Elin Norevik and Virpi Luoma, both biomedical scientists, work at St. Erik Eye Hospital’s tissue lab. Here they process and prepare donated placentas, as the foetal membranes surrounding them can be used as medical plasters in the treatment of eye injuries. They also prepare donated corneas for transplantations that enable patients with impaired vision to see again.
A patient can go from being almost blind to being able to drive again. It can have such an amazing impact on their quality of life, says Elin Norevik.
In conjunction with St. Erik Eye Hospital’s move to new premises in Solna, a new tissue lab was built with a higher cleanliness rating than the previous one. On their way to the clean room workbenches, Virpi and Elin pass through two airlocks, changing their clothes and shoes in each. Extremely low particle levels are needed in the lab where they work with donated eyes for cornea transplantations.
Elin Norevik changes her clothes and shoes in two separate airlocks before she can enter the lab.
Photo: Jens Sølvberg
Our work has become safer in the new premises. We minimise the risk of contamination, says Virpi Luoma.
The natural protective properties of the foetal membrane mean that it can be used for biological plasters. The donations are made via a collaboration with the specialist maternity clinic at Karolinska University Hospital in Huddinge, where some mothers donate the placenta following a planned caesarean section.
The collaboration with Karolinska University Hospital fulfils our needs for patients at St. Erik Eye Hospital. Any additional corneas are sent to other hospitals in Sweden, Virpi Luoma explains.
A donated placenta can produce 30–80 small biological plasters.
Photo: St. Erik Eye Hospital
To ensure that the tissues do not go to waste, Elin and Virpi have to work fast. The foetal membrane surrounding the placenta, also known as the amnion, is prepared and cut into small pieces. A single placenta can produce some 30 to 80 small amnion plasters, which can be frozen for up to a year.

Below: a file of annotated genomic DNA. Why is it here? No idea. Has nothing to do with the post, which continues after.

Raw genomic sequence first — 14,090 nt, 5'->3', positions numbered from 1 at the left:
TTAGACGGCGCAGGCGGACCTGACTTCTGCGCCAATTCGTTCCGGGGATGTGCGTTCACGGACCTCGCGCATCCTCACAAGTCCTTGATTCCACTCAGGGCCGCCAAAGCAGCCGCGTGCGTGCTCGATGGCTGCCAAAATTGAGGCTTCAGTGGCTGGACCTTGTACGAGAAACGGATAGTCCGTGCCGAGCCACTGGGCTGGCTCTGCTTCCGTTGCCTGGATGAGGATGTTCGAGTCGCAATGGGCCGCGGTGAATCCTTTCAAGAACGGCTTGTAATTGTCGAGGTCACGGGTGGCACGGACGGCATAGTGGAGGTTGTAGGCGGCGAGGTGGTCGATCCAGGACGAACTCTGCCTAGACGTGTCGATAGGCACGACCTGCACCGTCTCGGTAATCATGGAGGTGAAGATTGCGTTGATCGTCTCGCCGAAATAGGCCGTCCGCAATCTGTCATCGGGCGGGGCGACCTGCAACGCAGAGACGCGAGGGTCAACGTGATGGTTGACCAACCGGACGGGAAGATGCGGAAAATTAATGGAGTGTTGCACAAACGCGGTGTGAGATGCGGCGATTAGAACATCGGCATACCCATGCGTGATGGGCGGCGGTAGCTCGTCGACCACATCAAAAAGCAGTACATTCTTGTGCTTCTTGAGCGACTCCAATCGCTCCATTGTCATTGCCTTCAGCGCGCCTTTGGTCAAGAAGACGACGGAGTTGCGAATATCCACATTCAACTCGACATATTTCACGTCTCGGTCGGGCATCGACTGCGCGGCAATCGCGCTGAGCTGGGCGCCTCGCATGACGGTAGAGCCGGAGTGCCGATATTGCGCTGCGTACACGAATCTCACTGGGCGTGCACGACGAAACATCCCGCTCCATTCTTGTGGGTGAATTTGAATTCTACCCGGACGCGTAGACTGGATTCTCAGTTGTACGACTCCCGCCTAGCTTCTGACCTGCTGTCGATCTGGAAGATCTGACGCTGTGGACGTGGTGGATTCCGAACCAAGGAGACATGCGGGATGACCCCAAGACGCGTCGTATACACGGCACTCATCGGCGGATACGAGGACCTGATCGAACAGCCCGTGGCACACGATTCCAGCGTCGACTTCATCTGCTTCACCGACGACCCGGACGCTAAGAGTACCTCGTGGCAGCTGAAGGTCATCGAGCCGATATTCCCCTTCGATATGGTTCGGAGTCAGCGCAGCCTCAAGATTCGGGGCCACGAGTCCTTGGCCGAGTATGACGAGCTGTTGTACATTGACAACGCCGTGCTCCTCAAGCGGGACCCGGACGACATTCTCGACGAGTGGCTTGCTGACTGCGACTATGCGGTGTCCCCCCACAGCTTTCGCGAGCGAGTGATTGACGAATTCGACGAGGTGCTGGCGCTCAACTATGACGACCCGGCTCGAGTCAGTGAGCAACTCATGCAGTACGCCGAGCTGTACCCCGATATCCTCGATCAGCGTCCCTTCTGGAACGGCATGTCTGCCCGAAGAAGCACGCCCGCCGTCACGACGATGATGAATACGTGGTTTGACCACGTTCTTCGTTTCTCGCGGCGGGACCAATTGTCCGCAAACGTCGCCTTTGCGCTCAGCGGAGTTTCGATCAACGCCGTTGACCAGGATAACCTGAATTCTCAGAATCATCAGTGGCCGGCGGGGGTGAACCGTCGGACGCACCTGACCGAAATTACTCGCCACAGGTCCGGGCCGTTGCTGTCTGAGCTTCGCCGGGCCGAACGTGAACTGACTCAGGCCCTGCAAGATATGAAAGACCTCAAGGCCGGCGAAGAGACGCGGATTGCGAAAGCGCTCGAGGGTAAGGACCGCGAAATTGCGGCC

In, for example, surgery on corrosive damage to an eye, the surgeon can place a piece of amnion on the eye. This promotes healing and can minimise any scarring, says Elin Norevik.
St. Erik Eye Hospital is one of five hospitals in Sweden – and the only one in Stockholm – that prepares donated eyes for transplantations. Since the corneas are outside the vascular system, they can be retrieved after death, although this still needs to be done within 48 hours. Even the white of the eye, the sclera, can be retrieved from a donated eye. This can be used, for instance, in surgery to treat patients with glaucoma.
Donated corneas must be tested and analysed before they can be approved for transplantation.
Photo: Jens Sølvberg
Once a corneal graft has been prepared, it is tested for, among other things, infection, which takes a few days. The grafts that are approved are then notified to the surgeon, who can call a patient on the long transplantation waiting list.
Donated corneas are stored in a refrigerator until transplantation.
Photo: Johanna Hanno
As corneas lack blood vessels, there’s little risk of rejection, says Virpi Luoma.
There is a great need for donated eye tissue. On average, the tissue lab receives about two pairs of eyes a week, but not all of them are approved for transplantation. The donors are often older people whose eyes have deteriorated with age. Sometimes, younger people who die in hospital have been so seriously ill that they are no longer suitable donors.
About another 100 suitable donors a year would cover the need for corneas. Many people perhaps don’t realise that they can donate their corneas, and the eye is a sensitive body part. However, a cornea transplant is sometimes the only option for patients with impaired vision, and a donation can completely change someone else’s life, says Elin Norevik.